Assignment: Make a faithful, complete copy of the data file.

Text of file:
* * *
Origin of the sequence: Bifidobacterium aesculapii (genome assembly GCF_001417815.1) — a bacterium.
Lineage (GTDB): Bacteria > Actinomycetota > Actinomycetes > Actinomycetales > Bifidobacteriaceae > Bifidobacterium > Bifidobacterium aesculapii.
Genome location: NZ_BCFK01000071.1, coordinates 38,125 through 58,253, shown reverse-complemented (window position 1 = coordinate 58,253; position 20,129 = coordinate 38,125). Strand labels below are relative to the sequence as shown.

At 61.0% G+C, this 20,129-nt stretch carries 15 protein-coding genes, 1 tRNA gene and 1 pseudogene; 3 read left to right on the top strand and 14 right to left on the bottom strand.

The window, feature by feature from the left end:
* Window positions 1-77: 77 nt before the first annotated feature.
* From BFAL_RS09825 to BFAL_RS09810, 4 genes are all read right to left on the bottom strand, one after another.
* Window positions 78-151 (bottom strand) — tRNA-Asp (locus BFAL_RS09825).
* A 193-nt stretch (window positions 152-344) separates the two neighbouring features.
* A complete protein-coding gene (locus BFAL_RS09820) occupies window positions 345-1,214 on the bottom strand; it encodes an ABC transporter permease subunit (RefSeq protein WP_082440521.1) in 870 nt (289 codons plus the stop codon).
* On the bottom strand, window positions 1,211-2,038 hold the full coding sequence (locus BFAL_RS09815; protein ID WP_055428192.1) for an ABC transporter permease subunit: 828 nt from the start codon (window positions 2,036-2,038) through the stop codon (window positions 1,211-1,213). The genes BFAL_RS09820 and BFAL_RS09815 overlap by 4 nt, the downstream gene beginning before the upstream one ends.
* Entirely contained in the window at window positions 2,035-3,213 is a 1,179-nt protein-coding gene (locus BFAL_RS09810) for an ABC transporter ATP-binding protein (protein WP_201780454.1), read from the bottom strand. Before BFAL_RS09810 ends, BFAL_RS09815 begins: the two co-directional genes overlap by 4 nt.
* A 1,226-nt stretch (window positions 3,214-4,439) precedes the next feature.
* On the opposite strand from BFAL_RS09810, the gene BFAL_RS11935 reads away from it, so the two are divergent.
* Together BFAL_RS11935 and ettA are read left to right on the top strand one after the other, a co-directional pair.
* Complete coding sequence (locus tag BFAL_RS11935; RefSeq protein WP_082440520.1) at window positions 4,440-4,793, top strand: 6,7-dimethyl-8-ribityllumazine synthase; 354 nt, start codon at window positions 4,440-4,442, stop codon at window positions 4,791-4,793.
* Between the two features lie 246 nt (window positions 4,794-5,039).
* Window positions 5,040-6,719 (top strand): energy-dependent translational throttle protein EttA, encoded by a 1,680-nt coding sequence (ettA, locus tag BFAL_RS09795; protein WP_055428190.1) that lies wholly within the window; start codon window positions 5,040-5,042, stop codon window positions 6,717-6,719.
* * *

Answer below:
Origin of the sequence: Bifidobacterium aesculapii (genome assembly GCF_001417815.1) — a bacterium.
Lineage (GTDB): Bacteria > Actinomycetota > Actinomycetes > Actinomycetales > Bifidobacteriaceae > Bifidobacterium > Bifidobacterium aesculapii.
Genome location: NZ_BCFK01000071.1, coordinates 38,125 through 58,253, shown reverse-complemented (window position 1 = coordinate 58,253; position 20,129 = coordinate 38,125). Strand labels below are relative to the sequence as shown.

At 61.0% G+C, this 20,129-nt stretch carries 15 protein-coding genes, 1 tRNA gene and 1 pseudogene; 3 read left to right on the top strand and 14 right to left on the bottom strand.

The window, feature by feature from the left end:
* Window positions 1-77: 77 nt before the first annotated feature.
* From BFAL_RS09825 to BFAL_RS09810, 4 genes are all read right to left on the bottom strand, one after another.
* Window positions 78-151 (bottom strand) — tRNA-Asp (locus BFAL_RS09825).
* A 193-nt stretch (window positions 152-344) separates the two neighbouring features.
* A complete protein-coding gene (locus BFAL_RS09820) occupies window positions 345-1,214 on the bottom strand; it encodes an ABC transporter permease subunit (RefSeq protein WP_082440521.1) in 870 nt (289 codons plus the stop codon).
* On the bottom strand, window positions 1,211-2,038 hold the full coding sequence (locus BFAL_RS09815; protein ID WP_055428192.1) for an ABC transporter permease subunit: 828 nt from the start codon (window positions 2,036-2,038) through the stop codon (window positions 1,211-1,213). The genes BFAL_RS09820 and BFAL_RS09815 overlap by 4 nt, the downstream gene beginning before the upstream one ends.
* Entirely contained in the window at window positions 2,035-3,213 is a 1,179-nt protein-coding gene (locus BFAL_RS09810) for an ABC transporter ATP-binding protein (protein WP_201780454.1), read from the bottom strand. Before BFAL_RS09810 ends, BFAL_RS09815 begins: the two co-directional genes overlap by 4 nt.
* A 1,226-nt stretch (window positions 3,214-4,439) precedes the next feature.
* On the opposite strand from BFAL_RS09810, the gene BFAL_RS11935 reads away from it, so the two are divergent.
* Together BFAL_RS11935 and ettA are read left to right on the top strand one after the other, a co-directional pair.
* Complete coding sequence (locus tag BFAL_RS11935; RefSeq protein WP_082440520.1) at window positions 4,440-4,793, top strand: 6,7-dimethyl-8-ribityllumazine synthase; 354 nt, start codon at window positions 4,440-4,442, stop codon at window positions 4,791-4,793.
* Between the two features lie 246 nt (window positions 4,794-5,039).
* Window positions 5,040-6,719 (top strand): energy-dependent translational throttle protein EttA, encoded by a 1,680-nt coding sequence (ettA, locus tag BFAL_RS09795; protein WP_055428190.1) that lies wholly within the window; start codon window positions 5,040-5,042, stop codon window positions 6,717-6,719.